I just returned from the first Turner Cassity Literary Festival in Douglasville, Georgia. The event honored Cassity, a curmudgeon of a southern poet, playwright, and short-story writer and a former librarian in Africa and then at Emory University in Atlanta. He passed away in 2009, but a cousin of his attended the event and told a few tales about the eccentric man who won many awards and earned a grant from the National Endowment for the Arts.
Three of the five presenters at the festival were known best for their poetry. The only other female presenter and I were both better known for our prose, although it comes as no surprise that we both wrote poetry too.
One of the speakers quoted someone else, and I wish I could remember who he quoted who said, “If you write poetry when you’re eighteen, you’re an eighteen-year-old. If you still write poetry when you’re forty, you’re a poet.” The quotation came up during a Q & A session with the speakers, when someone asked of us how we started writing and what sustains us. We all agreed that the things that sustain us are festivals, conferences, seminars, workshops, meetings, critique circles, and generally being around other writers, as we were all doing that weekend. I had been writing for a living as a journalist and business communicator for many years before I attended my first writers conference in 1983. There I found inspiration and encouragement to learn more about the creative side writing and ways to make even my articles and business communications stronger, better, and more creative. I probably never would have become a book doctor/book editor had I not attended writers conferences and joined a critique circle back in the early 1980s.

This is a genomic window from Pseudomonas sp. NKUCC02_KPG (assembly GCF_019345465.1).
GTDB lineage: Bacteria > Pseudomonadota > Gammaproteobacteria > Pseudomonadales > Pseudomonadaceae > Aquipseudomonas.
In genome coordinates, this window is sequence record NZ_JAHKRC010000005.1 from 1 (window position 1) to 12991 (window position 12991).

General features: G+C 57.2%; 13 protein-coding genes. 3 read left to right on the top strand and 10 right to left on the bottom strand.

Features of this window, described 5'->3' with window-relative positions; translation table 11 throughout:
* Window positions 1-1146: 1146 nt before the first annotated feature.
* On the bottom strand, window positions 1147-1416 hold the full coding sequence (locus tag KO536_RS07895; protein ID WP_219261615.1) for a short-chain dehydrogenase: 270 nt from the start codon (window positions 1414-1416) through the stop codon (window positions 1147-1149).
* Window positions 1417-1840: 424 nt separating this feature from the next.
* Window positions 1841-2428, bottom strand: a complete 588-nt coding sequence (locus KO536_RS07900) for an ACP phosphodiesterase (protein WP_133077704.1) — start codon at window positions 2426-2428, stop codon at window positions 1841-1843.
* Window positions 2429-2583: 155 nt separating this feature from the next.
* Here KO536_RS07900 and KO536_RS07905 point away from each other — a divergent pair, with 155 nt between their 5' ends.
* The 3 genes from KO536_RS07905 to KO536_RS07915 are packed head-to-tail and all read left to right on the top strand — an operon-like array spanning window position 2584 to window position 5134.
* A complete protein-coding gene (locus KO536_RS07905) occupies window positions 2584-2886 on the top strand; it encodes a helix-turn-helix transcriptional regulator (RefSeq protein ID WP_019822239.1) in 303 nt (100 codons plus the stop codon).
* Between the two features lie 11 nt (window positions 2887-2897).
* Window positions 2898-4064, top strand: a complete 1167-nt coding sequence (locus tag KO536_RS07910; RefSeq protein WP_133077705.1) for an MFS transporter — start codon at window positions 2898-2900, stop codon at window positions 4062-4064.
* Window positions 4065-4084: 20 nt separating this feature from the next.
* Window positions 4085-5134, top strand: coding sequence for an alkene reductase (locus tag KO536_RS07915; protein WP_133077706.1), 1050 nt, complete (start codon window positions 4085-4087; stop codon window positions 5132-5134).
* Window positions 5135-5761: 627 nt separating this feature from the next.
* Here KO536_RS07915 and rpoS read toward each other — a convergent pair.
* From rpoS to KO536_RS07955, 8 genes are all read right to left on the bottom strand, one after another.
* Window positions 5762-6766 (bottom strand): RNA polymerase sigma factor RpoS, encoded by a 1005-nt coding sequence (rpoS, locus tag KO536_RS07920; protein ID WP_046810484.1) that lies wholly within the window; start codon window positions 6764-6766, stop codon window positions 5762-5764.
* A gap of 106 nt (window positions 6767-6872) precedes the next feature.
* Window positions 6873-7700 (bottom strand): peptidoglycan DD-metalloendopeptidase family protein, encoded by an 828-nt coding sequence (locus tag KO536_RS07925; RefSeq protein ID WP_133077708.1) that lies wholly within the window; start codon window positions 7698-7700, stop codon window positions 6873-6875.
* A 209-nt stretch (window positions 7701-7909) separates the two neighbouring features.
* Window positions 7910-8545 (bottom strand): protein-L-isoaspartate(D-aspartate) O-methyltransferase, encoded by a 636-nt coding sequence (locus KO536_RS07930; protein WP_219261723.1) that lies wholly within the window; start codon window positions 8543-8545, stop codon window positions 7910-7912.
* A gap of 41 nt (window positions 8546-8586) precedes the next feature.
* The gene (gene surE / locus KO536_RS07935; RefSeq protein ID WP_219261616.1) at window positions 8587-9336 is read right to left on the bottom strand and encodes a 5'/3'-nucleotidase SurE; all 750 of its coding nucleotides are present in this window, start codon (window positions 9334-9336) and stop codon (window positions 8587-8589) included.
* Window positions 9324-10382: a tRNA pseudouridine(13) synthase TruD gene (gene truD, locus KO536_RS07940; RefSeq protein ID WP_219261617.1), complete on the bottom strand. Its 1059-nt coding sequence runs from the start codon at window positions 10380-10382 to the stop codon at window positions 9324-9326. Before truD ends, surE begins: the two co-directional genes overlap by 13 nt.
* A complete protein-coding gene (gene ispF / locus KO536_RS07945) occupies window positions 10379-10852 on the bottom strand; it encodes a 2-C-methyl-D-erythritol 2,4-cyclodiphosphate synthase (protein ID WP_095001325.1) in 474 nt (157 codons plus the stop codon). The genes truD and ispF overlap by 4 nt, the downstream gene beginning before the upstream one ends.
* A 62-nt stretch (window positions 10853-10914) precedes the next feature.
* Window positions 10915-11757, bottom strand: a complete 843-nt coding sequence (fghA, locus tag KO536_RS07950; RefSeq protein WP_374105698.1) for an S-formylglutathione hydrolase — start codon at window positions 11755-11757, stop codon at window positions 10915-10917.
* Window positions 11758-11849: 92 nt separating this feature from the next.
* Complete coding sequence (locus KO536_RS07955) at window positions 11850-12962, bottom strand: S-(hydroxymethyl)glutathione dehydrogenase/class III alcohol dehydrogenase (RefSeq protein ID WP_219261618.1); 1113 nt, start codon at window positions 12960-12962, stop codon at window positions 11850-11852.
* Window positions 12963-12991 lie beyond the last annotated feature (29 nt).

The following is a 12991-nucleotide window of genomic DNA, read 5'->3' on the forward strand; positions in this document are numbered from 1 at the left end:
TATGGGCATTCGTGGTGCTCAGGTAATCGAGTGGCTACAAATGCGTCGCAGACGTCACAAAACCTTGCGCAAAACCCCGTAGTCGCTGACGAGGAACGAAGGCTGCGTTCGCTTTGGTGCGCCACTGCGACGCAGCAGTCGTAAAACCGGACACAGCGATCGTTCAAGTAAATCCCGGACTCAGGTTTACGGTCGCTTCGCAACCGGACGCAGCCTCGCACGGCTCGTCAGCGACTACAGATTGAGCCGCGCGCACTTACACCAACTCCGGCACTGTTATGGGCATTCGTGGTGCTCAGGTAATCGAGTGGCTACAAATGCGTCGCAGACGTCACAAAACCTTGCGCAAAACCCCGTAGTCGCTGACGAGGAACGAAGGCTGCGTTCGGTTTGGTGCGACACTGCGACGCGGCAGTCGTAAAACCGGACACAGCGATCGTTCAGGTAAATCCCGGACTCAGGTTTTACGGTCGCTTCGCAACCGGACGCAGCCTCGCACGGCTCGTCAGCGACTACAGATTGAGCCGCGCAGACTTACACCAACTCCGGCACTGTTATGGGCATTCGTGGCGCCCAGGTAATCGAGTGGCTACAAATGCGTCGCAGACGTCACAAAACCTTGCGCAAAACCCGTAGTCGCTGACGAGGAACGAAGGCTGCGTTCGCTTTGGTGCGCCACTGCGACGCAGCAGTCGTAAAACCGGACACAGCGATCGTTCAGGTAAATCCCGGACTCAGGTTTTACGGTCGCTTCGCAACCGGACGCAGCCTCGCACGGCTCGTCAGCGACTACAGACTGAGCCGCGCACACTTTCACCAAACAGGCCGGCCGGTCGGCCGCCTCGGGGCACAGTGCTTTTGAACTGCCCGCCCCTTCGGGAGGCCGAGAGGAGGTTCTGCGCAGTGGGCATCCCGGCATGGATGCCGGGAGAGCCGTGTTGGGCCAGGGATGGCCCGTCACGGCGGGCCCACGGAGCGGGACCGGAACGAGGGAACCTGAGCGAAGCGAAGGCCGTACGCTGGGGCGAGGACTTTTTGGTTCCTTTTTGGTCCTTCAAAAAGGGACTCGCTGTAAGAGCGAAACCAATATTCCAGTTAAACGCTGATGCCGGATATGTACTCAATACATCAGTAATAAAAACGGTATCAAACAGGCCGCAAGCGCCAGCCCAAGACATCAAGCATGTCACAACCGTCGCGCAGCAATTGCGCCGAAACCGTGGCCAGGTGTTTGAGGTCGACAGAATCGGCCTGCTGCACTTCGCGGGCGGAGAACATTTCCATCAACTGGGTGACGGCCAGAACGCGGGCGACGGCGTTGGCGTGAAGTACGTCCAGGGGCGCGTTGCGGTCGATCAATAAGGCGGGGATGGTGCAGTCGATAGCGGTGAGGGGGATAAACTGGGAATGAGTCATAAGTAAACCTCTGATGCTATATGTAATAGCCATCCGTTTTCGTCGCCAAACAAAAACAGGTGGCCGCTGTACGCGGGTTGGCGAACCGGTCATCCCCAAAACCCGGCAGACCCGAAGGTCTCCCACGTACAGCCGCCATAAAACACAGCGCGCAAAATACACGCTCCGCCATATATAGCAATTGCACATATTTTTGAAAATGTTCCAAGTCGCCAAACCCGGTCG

What could be better than schmoozing with other writers? When writers ask me how they can get inspiration and motivation, I emphasize the importance of joining a critique circle, attending meetings with writers, joining and participating in organizations for writers, and attending literary festivals and conferences.
Writer, sustain thyself! Drink from the river of knowledge that flows from fellow writers. It may take a village to raise a child, but it takes a community to raise a writer.